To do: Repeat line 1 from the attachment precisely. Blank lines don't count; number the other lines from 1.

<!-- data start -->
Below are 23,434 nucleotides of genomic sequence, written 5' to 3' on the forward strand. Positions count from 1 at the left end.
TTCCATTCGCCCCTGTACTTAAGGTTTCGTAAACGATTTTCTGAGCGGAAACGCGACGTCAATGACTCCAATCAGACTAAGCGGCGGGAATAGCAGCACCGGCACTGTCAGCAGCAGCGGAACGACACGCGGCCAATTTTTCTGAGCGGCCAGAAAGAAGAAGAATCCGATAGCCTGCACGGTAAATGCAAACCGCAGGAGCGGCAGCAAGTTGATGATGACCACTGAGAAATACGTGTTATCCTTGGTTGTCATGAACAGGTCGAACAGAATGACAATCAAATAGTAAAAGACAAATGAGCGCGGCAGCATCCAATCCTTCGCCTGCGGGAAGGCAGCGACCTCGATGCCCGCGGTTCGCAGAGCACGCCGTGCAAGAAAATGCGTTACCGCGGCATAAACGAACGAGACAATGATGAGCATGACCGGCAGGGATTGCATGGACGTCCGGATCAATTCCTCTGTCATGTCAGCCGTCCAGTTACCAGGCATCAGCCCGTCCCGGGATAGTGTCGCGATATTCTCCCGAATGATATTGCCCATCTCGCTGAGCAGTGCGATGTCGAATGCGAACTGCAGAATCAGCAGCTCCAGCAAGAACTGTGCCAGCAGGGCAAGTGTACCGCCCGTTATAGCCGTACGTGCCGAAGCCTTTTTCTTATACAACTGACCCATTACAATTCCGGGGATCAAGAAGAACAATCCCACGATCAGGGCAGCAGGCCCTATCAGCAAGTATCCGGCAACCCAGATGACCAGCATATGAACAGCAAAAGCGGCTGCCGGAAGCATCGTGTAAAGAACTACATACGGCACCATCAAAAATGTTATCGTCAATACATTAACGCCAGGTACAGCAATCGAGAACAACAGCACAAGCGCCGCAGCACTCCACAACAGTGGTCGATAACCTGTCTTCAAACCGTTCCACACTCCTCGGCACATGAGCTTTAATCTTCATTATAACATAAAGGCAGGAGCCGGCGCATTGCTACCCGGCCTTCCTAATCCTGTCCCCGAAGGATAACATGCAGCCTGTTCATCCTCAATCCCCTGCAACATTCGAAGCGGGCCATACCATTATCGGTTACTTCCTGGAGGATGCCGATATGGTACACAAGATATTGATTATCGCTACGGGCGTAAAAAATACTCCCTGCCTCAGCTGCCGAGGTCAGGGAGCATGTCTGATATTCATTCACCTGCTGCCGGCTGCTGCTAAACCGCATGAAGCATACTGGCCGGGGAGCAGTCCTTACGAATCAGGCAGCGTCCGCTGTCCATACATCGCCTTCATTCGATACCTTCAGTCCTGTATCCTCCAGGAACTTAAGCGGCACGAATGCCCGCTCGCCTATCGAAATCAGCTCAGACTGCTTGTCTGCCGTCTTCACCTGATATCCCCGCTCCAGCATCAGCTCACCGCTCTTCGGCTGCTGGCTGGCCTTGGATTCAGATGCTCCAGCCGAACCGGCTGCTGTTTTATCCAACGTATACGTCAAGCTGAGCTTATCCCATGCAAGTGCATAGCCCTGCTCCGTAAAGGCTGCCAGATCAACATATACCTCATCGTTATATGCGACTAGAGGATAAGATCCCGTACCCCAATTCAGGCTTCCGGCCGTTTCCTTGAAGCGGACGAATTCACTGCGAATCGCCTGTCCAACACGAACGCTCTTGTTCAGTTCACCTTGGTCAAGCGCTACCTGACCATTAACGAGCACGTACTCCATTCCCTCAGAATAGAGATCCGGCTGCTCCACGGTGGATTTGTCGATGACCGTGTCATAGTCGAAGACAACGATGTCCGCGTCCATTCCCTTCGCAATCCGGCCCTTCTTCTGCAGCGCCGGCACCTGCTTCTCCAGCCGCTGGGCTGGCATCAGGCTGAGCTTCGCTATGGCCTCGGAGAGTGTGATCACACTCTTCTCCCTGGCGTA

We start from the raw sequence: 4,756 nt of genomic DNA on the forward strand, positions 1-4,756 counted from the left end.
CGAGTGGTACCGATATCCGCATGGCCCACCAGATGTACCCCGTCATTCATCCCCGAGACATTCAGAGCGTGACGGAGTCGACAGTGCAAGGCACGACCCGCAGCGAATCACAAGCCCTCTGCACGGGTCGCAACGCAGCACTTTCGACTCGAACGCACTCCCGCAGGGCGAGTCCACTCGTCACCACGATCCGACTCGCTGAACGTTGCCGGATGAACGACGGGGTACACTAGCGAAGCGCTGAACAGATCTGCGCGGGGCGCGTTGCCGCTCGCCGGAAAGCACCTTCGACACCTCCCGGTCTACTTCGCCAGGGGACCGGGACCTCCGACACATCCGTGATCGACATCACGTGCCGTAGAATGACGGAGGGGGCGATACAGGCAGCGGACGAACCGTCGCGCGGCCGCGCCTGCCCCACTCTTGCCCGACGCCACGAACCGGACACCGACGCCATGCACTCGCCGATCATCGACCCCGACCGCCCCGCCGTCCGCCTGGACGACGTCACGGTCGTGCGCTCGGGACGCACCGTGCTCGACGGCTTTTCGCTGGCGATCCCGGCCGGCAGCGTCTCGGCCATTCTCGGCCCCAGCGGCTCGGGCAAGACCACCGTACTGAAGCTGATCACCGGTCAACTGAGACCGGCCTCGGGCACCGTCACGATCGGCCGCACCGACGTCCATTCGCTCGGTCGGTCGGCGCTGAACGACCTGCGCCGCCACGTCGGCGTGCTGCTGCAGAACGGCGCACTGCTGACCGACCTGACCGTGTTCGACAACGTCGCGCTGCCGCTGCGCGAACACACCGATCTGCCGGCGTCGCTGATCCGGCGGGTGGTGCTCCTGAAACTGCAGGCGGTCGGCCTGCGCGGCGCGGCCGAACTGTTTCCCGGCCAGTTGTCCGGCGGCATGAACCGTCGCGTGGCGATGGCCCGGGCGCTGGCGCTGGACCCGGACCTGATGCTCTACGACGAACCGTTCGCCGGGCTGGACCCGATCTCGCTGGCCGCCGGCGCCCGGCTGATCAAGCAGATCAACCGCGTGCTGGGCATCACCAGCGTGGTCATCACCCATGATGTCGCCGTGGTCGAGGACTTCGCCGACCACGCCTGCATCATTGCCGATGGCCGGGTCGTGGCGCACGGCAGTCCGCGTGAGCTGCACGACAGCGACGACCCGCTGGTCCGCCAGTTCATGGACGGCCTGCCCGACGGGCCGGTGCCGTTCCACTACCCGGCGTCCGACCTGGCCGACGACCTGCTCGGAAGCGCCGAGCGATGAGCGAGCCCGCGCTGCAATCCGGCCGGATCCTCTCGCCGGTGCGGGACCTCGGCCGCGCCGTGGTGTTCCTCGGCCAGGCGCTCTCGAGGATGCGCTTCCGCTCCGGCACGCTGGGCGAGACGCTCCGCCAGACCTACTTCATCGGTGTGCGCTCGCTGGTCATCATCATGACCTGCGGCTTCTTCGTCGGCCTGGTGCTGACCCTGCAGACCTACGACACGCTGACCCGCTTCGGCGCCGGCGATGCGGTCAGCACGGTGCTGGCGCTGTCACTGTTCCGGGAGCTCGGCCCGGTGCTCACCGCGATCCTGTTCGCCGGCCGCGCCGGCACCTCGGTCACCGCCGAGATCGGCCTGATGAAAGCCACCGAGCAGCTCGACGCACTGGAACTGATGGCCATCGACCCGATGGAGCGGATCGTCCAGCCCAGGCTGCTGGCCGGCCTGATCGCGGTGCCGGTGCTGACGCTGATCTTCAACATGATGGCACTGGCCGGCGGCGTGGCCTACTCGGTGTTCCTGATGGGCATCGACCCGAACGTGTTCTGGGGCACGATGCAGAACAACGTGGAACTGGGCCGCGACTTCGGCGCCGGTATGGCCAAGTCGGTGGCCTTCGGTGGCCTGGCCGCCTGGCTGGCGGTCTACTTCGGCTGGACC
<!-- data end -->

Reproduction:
Below are 23,434 nucleotides of genomic sequence, written 5' to 3' on the forward strand. Positions count from 1 at the left end.